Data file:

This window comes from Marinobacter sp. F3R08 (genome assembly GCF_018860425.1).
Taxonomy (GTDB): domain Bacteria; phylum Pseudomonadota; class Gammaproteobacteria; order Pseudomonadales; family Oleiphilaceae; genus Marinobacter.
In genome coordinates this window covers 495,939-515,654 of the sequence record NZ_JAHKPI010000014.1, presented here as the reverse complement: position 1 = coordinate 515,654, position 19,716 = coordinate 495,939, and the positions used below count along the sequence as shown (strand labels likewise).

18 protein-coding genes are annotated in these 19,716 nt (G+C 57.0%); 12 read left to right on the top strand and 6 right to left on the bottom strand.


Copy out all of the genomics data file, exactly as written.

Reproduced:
This window comes from Marinobacter sp. F3R08 (genome assembly GCF_018860425.1).
Taxonomy (GTDB): domain Bacteria; phylum Pseudomonadota; class Gammaproteobacteria; order Pseudomonadales; family Oleiphilaceae; genus Marinobacter.
In genome coordinates this window covers 495,939-515,654 of the sequence record NZ_JAHKPI010000014.1, presented here as the reverse complement: position 1 = coordinate 515,654, position 19,716 = coordinate 495,939, and the positions used below count along the sequence as shown (strand labels likewise).

18 protein-coding genes are annotated in these 19,716 nt (G+C 57.0%); 12 read left to right on the top strand and 6 right to left on the bottom strand.